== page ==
DeMar DeRozan: All Eyes on Me

Robert Seagal-MisovicCorrespondent IJuly 3, 2009

LOS ANGELES, CA - JANUARY 15:  DeMar DeRozan #10 of USC looks on after a timeout in the first half of the game against Arizona State at Galen Center on January 15, 2009 in Los Angeles, California. The Trojans defeated the Sun Devils 61-49.  (Photo by Victor Decolongon/Getty Images)

I couldn’t help but stop dead in my tracks as I was browsing around for a new video game at EB Games to kill some time now that University is out.

This kid, who was not a day older than 12, turns to his friend and says, “You see the guy the Raptors drafted? My brother said he dunks like Carter.“

It isn’t fair to put this much pressure on a 19-year-old, one year removed from being a local superstar in Compton, California, but he certainly isn’t the type to run from it.

He’s been searching for a nickname, and one that keeps surfacing is “heir Canada.” Is it warranted?

Among the GM’s in the NBA, there is no better a talent evaluator than Colangelo himself.

Having drafting Steve Nash, Amar’e Stoudemire, Shawn Marion, Michael Finley and Barbosa among others without ever having a top-eight pick, one must wonder how special DeRozan will be.

This is even more meaningful when considering that Colangelo claimed he has a chance to be better than both Stoudemire and Marion. Is he really the Carter clone he’s being made out to be?

If you ask DeRozan, he’d probably tell you he has his sights set a little higher, and that’s the point isn’t it?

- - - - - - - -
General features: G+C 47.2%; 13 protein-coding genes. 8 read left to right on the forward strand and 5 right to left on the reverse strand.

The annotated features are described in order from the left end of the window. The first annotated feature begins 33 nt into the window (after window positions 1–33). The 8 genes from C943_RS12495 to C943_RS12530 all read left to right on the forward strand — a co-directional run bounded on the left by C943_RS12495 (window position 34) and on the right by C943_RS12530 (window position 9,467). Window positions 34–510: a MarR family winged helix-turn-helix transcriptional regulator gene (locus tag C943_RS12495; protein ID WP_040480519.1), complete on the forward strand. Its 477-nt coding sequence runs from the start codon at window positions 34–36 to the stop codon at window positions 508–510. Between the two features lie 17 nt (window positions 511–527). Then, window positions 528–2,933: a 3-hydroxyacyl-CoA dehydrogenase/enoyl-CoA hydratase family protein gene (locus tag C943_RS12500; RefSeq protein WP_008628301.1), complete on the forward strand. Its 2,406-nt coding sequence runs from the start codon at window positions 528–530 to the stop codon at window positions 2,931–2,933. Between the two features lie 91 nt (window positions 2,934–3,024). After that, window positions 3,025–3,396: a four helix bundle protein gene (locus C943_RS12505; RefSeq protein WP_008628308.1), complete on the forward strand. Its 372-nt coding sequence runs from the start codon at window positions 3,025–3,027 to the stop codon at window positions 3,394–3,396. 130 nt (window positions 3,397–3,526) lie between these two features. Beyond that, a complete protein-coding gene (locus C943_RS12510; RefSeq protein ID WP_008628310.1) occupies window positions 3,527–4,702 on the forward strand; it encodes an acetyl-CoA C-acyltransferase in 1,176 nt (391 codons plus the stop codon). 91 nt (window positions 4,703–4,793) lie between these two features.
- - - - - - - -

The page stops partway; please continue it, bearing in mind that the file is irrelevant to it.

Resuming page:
He isn’t trying to be Kobe Bryant or Vince Carter. He’s trying to be better than them. Draft analysts will probably tell you he’ll likely be nothing more than Caron Butler without the jump shot.

He has a chance to be a lot better actually. When evaluating a prospect, you assess their talent, their willingness to learn, maturity, and anything that may get in the way of them actually achieving their potential.

However, what separates Bryan Colangelo from most GM’s is his unbelievable ability to evaluate a prospect’s mental makeup.

Take DeRozan for example. Even before the draft, he was singing praises about Toronto and how he wanted to end up here. Where’s his head?

It certainly isn’t the money, because he would have gotten a much better deal being a higher pick, and a great market to play in had he gone to New York at eight.

So why was Toronto the perfect fit? Ask him, and he’ll say the same thing he’s said to everyone who looks at him with confusion as a California kid professes that he wanted to end up in Toronto, Ontario of all places. “It was the best situation for me.”

Clearly DeRozan took a look at the Raptors dearth of wing players and saw a chance to play big minutes off the bat.

He saw an opportunity to make a name for himself on a team which is close to playoff contention and whose best players are two big men, a point guard and a free agent combo forward.

He didn’t want to play his way into the rotation and shy away from the limelight. He wants the lights on him, and if what he did in the PAC-10 tournament is any indication, this is one guy who shines when the lights are brightest and when the task at hand is most daunting.

Everything that comes out of his mouth is about growth, winning, willingness to work, and playing the game on both ends of the floor.

If DeMar DeRozan is getting nicknames like “heir Canada,” it isn’t because of his ridiculous YouTube highlights or his vertical leap. It is because he’s the biggest reason for hope this team has seen since Carter himself.

At the press conference, he was asked about the Carter comparisons. “It’s nice to be called Vince Carter and all, but at the end of the day, I’m...just DeMar DeRozan.” If he ends up as good as I think he’ll be, I think just DeMar will be just fine.